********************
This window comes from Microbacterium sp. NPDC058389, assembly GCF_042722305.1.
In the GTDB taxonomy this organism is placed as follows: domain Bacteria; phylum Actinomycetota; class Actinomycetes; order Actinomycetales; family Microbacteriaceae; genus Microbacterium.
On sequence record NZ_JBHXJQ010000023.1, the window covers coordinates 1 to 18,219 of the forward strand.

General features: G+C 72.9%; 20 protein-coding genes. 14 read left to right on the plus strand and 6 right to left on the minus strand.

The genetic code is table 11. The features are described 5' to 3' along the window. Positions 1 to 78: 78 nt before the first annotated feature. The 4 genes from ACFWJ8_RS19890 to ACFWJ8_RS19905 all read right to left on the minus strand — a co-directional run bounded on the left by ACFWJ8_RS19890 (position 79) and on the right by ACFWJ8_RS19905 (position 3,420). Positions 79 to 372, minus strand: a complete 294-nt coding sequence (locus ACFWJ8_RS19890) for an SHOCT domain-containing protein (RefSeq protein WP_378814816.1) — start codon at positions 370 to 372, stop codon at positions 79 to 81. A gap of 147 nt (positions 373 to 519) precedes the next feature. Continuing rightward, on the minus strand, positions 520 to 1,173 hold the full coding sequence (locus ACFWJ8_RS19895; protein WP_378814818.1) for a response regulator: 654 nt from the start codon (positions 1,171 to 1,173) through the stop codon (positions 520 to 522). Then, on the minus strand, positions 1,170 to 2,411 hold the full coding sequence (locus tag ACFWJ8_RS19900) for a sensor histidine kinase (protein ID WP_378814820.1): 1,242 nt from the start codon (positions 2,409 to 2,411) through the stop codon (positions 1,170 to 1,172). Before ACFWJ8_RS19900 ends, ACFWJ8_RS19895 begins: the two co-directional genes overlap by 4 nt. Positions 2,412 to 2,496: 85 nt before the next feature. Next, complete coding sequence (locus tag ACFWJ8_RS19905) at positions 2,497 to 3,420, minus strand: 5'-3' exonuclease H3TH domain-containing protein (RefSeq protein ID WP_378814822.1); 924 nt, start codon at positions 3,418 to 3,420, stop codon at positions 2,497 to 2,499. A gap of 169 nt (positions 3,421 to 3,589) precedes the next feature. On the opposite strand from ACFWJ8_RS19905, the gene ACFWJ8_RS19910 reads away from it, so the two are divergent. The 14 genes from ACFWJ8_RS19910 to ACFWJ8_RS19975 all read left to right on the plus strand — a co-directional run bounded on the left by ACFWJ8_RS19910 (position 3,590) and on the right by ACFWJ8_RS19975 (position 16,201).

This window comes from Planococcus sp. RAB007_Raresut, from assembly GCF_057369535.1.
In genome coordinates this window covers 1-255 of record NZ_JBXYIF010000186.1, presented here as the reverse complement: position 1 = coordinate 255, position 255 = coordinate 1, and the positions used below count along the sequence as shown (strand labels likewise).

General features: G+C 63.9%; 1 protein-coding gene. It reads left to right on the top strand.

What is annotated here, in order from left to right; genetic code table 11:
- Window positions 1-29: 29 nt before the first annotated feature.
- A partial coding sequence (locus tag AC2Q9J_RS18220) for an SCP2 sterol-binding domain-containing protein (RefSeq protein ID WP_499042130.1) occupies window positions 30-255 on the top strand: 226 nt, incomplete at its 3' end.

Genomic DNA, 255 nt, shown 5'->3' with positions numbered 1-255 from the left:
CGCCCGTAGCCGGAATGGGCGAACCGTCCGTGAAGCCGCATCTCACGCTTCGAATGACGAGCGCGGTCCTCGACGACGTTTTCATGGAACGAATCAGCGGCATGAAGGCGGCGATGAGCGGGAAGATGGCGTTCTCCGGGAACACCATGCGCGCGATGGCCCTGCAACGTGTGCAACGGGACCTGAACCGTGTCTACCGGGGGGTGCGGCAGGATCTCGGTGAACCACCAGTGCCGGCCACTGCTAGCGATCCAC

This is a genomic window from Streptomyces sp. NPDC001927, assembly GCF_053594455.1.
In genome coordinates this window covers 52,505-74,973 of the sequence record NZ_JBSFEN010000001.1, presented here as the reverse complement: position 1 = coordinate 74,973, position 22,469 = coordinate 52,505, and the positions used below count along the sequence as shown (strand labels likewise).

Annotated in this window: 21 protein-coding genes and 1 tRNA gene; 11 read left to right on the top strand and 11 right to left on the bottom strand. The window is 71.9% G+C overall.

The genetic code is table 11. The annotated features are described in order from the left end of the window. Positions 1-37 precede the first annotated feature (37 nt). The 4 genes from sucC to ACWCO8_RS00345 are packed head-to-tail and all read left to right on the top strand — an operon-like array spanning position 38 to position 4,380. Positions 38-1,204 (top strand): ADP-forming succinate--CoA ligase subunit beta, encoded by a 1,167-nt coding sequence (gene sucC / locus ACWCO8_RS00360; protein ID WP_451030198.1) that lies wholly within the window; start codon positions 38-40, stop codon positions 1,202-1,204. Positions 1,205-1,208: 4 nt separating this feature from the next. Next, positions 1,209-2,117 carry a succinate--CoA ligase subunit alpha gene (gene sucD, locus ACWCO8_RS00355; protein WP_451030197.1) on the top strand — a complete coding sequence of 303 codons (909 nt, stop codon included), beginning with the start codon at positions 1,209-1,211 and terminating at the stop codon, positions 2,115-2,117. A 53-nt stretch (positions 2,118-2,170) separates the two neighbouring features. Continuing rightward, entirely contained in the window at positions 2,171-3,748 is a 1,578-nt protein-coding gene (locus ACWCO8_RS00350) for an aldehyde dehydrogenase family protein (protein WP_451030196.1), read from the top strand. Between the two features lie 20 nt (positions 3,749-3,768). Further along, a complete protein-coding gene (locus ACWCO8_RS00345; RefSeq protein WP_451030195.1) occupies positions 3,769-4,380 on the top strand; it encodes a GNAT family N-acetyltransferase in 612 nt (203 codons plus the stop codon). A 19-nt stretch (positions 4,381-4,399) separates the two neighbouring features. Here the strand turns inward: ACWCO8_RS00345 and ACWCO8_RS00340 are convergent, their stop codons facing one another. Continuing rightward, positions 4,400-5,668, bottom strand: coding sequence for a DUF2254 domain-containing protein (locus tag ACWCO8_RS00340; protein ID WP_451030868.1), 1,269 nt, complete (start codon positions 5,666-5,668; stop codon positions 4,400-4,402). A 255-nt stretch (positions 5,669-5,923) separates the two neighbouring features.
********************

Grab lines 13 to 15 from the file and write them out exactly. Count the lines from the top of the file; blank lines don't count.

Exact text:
CGCCCGTAGCCGGAATGGGCGAACCGTCCGTGAAGCCGCATCTCACGCTTCGAATGACGAGCGCGGTCCTCGACGACGTTTTCATGGAACGAATCAGCGGCATGAAGGCGGCGATGAGCGGGAAGATGGCGTTCTCCGGGAACACCATGCGCGCGATGGCCCTGCAACGTGTGCAACGGGACCTGAACCGTGTCTACCGGGGGGTGCGGCAGGATCTCGGTGAACCACCAGTGCCGGCCACTGCTAGCGATCCAC

This is a genomic window from Streptomyces sp. NPDC001927, assembly GCF_053594455.1.
In genome coordinates this window covers 52,505-74,973 of the sequence record NZ_JBSFEN010000001.1, presented here as the reverse complement: position 1 = coordinate 74,973, position 22,469 = coordinate 52,505, and the positions used below count along the sequence as shown (strand labels likewise).